Apple iDevices hijacked and held to ransom

Owners of Apple iPhones and iPads have experienced a hijacking hack using Apple’s “Find My Phone” feature. Cyber attackers have used the feature to lock the devices’ screens and are refusing to unlock them until money has been sent to a PayPal account. This raises huge concerns over what personal information the attackers have access to and Apple are recommending that affected users change their passwords as soon as possible. The attacks were initially confined to Australia but have spread to users in New Zealand, the US and Canada. As one of the biggest providers of mobile devices worldwide this is likely to become a global issue.

Life insurers breach data protection rules 

The Information Commissioner is launching an investigation into concerns that Britain’s leading life insurers are being given full access to GP records as opposed to only the relevant data consented to, in breach of data protection rules. The British Medical Association is concerned that customers may be providing their consent without realising how much information might be release and that data excessive data is being disclosed.

Consumers call for a privacy charter to protect their data

The anger felt by consumers at the legal situation allowing apps and websites to access their personal data has become apparent from a survey conducted by KPMG and Censuswide: 82% of more than 1,000 surveyed called for a privacy charter. With the almost daily news of companies, both large and small, being hacked consumers are calling for more stringent regulation to protect their personal information. This is a response not only to the safety of personal information in a general sense, but also to increasingly intrusive marketing techniques employed by retailers to target customers.

Facebook launches new privacy policy

In an “important cultural shift” the new default for Facebook users will be that posts will only be shared with friends. Additionally its existing 1.3 billion users will be offered regular “privacy check-ups” to help them monitor their privacy settings more easily. This is a direct reversal from the policy introduced four years ago, under which users’ status updates were public by default. This comes as Facebook faces increasing competition from rivals such as Snapchat and WhatsApp. Critics are wary of the change, warning that it is “a façade” which “does not address the underlying privacy concerns of users”.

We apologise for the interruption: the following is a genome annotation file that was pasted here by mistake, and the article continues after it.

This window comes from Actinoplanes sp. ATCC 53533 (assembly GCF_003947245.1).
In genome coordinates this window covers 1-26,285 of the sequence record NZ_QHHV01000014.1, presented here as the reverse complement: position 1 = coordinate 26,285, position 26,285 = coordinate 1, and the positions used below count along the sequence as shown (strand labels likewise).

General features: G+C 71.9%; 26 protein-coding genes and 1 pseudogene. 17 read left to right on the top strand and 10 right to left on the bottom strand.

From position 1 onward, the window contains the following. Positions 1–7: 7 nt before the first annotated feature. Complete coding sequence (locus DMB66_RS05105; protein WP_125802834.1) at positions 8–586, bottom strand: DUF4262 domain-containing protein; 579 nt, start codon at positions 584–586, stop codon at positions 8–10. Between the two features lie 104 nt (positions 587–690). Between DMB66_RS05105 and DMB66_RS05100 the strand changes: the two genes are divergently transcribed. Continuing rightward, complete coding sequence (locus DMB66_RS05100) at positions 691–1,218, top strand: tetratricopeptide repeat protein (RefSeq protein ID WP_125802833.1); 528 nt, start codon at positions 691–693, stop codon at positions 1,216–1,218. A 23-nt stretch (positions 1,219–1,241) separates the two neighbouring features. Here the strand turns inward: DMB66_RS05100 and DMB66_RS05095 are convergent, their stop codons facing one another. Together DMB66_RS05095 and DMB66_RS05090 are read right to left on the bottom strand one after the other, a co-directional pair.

Spotify latest company to suffer cyber attack

Last week the music streaming service Spotify AB, which is expected to seek an IPO soon, found evidence of hackers accessing one user’s data. Though this did not include any payment or password information some of its 40 million users will be asked to change their passwords and upgrade their Google Android app as a precaution: no action for Apple Inc iPhones or Microsoft Windows devices has been recommended. This is the latest in a string of attacks on major tech companies, with online market place eBay, the previous victim, still reeling from the fallout.

Cyber security issues between China and the US escalate

China is threatening to introduce a new “cybersecurity vetting system” to uncover secret spying and surveillance activities. Companies who fail to pass the test will be prevented from selling IT products in China. The announcement of the new regulations comes amid rising tensions with the US on security issues. Cisco Systems Inc, a California-based IT firm, was the first to respond to the government announcement stating that their products “meet the highest global, quality and security requirements and standards” and it looks forward to continuing to serve its customers in China, as it has for the last 20 years.

3D Imaging pods to be rolled out in Australia’s shopping centres 

Australia’s first 3D imaging pods, developed by mPort, use infrared technology to record body measurements. Customers enter the pods, provide their details and have a near-naked body scan taken. A naked avatar is produced, which can be used to create custom-made clothes, and the personal information is stored with the company. Although the information is encrypted and “no one ever sees the avatar” there is concern that customer’s data will be at risk. Pods are scheduled to be placed in New South Wales, Queensland and Victoria, with parties in Perth also expressing interest.